Direct Selling – Some Advice


Are you considering starting your own direct selling business?

Don’t do anything until you read these tips

Barbara Pic from Barry

Direct Selling: Part I

Many of you know that I recently resigned from a direct selling company that I had been associated with for the past five years.  Direct Selling is a way of running your own small business with very little upfront cost.  I really enjoyed my five years with the company I chose and there are a few tips that I would like to offer anyone thinking of starting their own small business in this way.

If you have reached a point where you have made the decision to join a Direct Selling Organisation these are a few things to think about before signing on the dotted line.

Research, Research Research .   Don’t just jump in because you went to a party and loved the products.  Think about the type of business you want to have,  and the type of company you want to join.  These are a few questions to ask yourself.

  • What sort of compensation plan would make it worth your while to join
  • Can you adequately commit to the monthly/quarterly requirements of the  company you join in order to stay active within the organisation.  Your recruiter will tell you that you can be a hobbyist, but if you want to earn some extra money you will want to run this as a business, not a hobby. So find out what is the monthly/quarterly commitment that will be expected of you?
  • Read up and understand fully the Compensation plan – make sure you understand what you are committing to each month/quarter. This is something your recruiter will be able to help you with.

Recruiting is the name of the game in any Direct Selling company.  You will be required to sign up with a Consultant/Demonstrator who is already a member of the company you wish to join.  Remember, you will be that person’s recruit, and therefore a benefit and asset to their business.  My advice is to Interview as many potential recruiters as you can, before making the commitment.  Don’t go for the first person you meet at a ‘party’ who offers you the opportunity,  or someone you find through an online search.  Find someone you respect and remember you are not looking for a friend – this person is a business associate and will ultimately be your competition. Be open but cautious, this is possibly the most important decision you will make.

Once you sign up (have been recruited), you will become an independent consultant/demonstrator for the company. Take that ‘independent’ role very seriously. This is your business, it will take all you have to build it up, to recruit people and to get customers. Don’t be distracted by being part of the wider network. The only person that benefits from that is your recruiter.  The only role your recruiter should play is to give you advice when you ask, and to help you grow your business.

  • N.B.     As you start to grow your business and start recruiting members of your own, my advice is this:  Keep your recruits and customers to yourself, don’t introduce them to another direct selling business associate. * This is one of the biggest flaws in the direct selling model in my opinion. They promote a team/family feel to the business by encouraging everyone to mix freely. My advice, steer clear of it. Have a relationship with your recruiter by all means but don’t introduce your recruits or customers to them. Steer clear of your recruiters events, meetings, and get togethers. “His/Her activities only benefit him/her, they don’t benefit you.”  Be wary. Do your own parties, meetings, recruiting events and get togethers.  Never forget that it’s Your business, not your recruiters.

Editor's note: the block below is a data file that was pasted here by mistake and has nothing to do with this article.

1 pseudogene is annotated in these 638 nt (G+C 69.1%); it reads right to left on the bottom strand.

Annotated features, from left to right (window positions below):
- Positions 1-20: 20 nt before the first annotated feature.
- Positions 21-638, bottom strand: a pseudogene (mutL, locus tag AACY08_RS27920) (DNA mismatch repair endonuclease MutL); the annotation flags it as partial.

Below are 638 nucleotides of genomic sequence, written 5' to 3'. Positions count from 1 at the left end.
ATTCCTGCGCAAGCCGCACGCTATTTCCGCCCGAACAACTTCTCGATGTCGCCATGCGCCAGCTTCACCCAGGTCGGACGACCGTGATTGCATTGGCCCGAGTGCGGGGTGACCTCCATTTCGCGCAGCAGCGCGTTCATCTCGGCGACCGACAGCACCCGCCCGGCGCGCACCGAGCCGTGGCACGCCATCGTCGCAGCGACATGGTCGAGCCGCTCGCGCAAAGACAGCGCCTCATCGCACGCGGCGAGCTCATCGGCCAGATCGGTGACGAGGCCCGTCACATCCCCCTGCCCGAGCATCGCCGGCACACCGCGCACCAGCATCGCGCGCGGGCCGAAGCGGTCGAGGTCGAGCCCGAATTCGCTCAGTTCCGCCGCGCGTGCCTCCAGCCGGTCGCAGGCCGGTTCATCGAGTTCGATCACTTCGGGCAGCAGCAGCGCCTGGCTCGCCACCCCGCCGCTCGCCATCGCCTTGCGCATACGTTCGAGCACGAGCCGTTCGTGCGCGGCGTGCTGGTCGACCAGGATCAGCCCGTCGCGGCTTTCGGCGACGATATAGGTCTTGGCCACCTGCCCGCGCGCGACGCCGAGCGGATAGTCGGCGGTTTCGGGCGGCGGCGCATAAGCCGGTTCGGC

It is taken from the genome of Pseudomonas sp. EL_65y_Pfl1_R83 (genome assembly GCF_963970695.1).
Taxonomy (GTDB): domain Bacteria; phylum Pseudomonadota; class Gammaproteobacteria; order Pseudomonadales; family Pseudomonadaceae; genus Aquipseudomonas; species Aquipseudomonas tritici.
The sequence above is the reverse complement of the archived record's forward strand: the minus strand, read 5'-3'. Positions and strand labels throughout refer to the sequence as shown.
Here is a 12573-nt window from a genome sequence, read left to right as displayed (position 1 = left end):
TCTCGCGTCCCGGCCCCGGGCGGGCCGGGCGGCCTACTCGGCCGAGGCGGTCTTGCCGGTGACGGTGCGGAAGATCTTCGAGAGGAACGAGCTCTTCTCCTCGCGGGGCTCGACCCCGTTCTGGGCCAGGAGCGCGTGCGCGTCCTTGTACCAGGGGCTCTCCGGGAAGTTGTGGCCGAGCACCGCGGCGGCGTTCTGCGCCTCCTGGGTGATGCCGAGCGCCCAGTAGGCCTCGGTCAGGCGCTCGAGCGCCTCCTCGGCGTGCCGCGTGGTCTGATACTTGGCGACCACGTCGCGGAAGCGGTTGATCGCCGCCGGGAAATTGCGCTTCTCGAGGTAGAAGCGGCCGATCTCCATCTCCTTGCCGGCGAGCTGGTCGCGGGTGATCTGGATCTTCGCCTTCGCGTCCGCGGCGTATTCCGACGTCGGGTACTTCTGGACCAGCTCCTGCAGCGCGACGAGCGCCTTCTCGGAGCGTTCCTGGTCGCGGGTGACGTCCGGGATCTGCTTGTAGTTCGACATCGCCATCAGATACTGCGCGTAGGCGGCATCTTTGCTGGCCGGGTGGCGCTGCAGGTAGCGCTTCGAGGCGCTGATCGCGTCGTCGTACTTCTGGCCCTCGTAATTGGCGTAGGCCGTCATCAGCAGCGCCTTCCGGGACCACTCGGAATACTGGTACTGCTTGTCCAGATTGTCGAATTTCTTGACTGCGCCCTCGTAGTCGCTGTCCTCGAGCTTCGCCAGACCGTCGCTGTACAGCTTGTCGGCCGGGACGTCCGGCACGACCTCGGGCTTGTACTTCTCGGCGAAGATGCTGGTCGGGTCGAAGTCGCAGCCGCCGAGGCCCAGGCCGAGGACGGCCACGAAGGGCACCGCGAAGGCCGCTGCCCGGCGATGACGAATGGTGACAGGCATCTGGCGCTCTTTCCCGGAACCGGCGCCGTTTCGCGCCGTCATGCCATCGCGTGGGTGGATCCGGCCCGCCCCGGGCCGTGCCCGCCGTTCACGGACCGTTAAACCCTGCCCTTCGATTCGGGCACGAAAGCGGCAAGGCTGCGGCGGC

I will leave it at that for now.  I may write another post on this subject in the future with some advice on ‘What to do, now that you are a Consultant/Demonstrator.  Building relationships and sharing the opportunity with people who show an interest in what you are doing.

For more information about direct selling v Pyramid Schemes visit .




16 thoughts on “Direct Selling – Some Advice

  1. Excellent post Barb. I had dabbled in a few businesses direct selling over the years and I can vouch for what you are recommending here. 🙂


    1. Thank you – it was quite an eye opener for me. It was the best of times and the worst of times all at once. But I learned a lot, not just about the business but about human nature too.

      Liked by 1 person

  2. Thank you. It certainly isn’t the easiest of business models and there are many pitfalls. Overall I had a lot of fun, but there were times I wondered what on earth I was doing it for.


  3. Very interesting and informative Barb. I was actually approached by someone late last year about direct selling. Gave it some thought but decided it wasn’t for me.

    Liked by 1 person

    1. Hi Miriam, so pleased you dropped by. It’s a great way to have a small business if you are up for the work. You don’t need a lot of people to make it work and you have to be consistent in your efforts. It can be a bit relentless, but if it’s something you love to do that isn’t such a hardship. In my case I would have been doing the work anyway. I did enjoy it overall.

      Liked by 1 person

    1. Thanks Eugenia, a few of my colleagues from the industry did not entirely agree, but everyone has their own perspective on these things and not all experiences are the same. With a name like BrewNSpew – how could an Australian girl resist your amazing blog.


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